Human Male: Still A Work In Progress : Shots - Health News Researchers have found the Y chromosome, which makes a human a male, is changing far more rapidly than had been thought and may be one of the most active spots for evolution in the human genome.
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Human Male: Still A Work In Progress

Scientists say men are still evolving, despite earlier evidence to the contrary.

In human males, the Y chromosome remains under construction. iStockphoto.com hide caption

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Researchers at MIT reached that conclusion after completing a detailed comparison of the Y chromosomes from chimps and humans. The results were just published online by the journal Nature.

The Y chromosome is what makes most male mammals male--platypuses excepted. It's one of a pair of sex chromosomes that determine gender. Females have two X chromosomes, males have an X and a Y.

And the MIT study showed that genes on the Y chromosomes of both chimps and people are changing at a rapid pace.

"The Y chromosome looks like it has a lot of life left in it," says David Page, an author of the study and director of the Whitehead Institute at MIT. In fact, he says, the Y chromosome looks to be "the most evolutionary dynamic part of our genome."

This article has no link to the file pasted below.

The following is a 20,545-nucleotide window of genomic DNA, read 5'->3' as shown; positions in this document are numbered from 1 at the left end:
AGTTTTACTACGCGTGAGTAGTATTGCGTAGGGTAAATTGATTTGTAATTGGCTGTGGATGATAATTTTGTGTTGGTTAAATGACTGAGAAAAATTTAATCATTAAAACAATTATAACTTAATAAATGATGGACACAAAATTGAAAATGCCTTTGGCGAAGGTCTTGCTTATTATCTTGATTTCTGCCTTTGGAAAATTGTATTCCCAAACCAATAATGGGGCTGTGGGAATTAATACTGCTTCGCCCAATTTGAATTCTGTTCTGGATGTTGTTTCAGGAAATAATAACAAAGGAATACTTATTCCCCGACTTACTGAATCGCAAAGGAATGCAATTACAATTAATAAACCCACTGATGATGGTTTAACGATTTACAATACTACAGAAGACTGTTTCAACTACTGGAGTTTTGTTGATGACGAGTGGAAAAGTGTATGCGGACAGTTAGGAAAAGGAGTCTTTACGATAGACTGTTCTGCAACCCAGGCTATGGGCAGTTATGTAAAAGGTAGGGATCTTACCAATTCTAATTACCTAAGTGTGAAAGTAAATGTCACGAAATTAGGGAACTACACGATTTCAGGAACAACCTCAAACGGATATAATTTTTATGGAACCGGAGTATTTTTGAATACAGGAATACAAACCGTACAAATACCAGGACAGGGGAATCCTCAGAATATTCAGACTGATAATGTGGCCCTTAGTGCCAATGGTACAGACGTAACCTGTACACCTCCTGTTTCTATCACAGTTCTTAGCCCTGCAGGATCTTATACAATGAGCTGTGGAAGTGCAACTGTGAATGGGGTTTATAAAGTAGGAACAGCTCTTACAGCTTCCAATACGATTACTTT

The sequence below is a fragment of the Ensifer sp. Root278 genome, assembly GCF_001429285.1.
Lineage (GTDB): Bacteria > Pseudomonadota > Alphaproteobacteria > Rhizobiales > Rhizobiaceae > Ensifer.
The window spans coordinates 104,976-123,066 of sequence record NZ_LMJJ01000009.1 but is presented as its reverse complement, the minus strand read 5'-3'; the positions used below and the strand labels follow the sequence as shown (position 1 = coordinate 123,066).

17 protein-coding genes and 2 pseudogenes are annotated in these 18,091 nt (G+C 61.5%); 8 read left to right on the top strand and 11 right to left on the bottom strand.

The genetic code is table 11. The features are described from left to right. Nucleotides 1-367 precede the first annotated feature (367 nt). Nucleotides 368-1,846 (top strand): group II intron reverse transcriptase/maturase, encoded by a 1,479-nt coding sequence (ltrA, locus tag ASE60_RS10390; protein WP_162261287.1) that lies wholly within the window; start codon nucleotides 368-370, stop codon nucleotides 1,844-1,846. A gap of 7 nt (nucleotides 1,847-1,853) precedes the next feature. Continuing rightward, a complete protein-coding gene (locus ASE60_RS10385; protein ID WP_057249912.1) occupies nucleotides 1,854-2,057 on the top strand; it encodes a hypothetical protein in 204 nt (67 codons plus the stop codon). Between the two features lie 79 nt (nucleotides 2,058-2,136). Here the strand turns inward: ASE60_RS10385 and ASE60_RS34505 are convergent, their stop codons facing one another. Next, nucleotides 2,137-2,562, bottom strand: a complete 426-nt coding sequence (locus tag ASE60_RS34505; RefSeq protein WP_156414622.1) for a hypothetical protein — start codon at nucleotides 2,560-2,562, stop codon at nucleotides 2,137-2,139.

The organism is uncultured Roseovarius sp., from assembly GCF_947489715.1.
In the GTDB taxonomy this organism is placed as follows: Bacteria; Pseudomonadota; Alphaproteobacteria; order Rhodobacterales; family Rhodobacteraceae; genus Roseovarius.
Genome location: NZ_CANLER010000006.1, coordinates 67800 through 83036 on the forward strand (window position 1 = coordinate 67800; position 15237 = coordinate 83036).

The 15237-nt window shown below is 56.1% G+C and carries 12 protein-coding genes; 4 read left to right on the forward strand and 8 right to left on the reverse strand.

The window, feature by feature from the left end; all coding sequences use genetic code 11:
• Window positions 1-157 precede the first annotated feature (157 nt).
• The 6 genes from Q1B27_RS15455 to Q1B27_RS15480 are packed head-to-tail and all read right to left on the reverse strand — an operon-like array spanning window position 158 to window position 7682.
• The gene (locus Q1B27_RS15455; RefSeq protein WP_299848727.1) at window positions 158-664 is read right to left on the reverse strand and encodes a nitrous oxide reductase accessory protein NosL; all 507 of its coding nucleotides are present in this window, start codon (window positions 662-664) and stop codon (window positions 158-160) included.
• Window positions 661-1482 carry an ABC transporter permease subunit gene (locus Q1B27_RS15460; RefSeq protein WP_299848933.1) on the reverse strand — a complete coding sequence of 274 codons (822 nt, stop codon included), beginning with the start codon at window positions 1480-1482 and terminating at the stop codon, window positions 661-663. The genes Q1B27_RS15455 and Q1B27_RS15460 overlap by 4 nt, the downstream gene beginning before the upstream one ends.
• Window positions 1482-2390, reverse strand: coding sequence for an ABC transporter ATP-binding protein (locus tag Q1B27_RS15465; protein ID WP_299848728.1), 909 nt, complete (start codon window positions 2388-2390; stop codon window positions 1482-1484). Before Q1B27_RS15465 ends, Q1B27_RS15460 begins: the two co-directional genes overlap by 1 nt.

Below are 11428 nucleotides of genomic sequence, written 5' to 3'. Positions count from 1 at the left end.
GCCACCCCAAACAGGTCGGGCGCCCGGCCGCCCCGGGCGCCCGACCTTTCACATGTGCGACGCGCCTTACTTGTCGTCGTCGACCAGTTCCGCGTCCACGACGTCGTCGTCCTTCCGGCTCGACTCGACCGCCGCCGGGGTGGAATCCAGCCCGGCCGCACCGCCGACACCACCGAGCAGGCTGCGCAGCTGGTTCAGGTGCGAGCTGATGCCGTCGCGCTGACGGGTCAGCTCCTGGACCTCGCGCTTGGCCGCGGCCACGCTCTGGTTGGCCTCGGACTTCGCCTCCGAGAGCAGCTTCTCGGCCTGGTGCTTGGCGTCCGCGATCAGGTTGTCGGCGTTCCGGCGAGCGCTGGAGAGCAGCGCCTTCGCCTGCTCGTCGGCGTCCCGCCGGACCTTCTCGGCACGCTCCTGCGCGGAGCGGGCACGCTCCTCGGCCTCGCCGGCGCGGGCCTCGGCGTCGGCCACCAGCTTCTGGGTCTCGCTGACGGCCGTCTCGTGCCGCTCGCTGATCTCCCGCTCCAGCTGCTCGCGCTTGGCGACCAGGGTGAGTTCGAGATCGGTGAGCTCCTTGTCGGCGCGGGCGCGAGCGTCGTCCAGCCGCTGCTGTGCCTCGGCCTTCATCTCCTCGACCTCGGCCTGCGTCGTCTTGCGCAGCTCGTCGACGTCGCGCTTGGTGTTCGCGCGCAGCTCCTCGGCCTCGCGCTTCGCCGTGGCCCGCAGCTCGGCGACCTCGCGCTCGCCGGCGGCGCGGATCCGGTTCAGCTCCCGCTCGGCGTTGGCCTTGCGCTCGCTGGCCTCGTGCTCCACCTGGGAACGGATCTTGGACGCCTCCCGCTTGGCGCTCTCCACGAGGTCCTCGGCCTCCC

That's a dramatic reversal from just a few years ago, when scientists were suggesting the human Y chromosome was in trouble and might be headed for extinction. In 2000, for example, a team from the University of Edinburgh presented evidence that that Y chromosome had become "genetically degenerate."

Their concern came from research showing that during 300 million years of evolution the X chromosome had retained many hundreds of genes. Meanwhile, the Y chromosome appeared to be in "an evolutionary freefall" with just 70 or 80 genes left, Page says.

But the new study revealed that even a small number of genes can do a lot of evolving. "It's as if the Y chromosome is a house that's constantly being remodeled," Page says. And in the six million or so years since chimps and humans descended from a common ancestor, that remodeling has been taking place at a furious pace, he says.

It's still not clear exactly what all this genetic change has accomplished, Page says. But in the chimp, at least, there's evidence that the changes increased sperm production.

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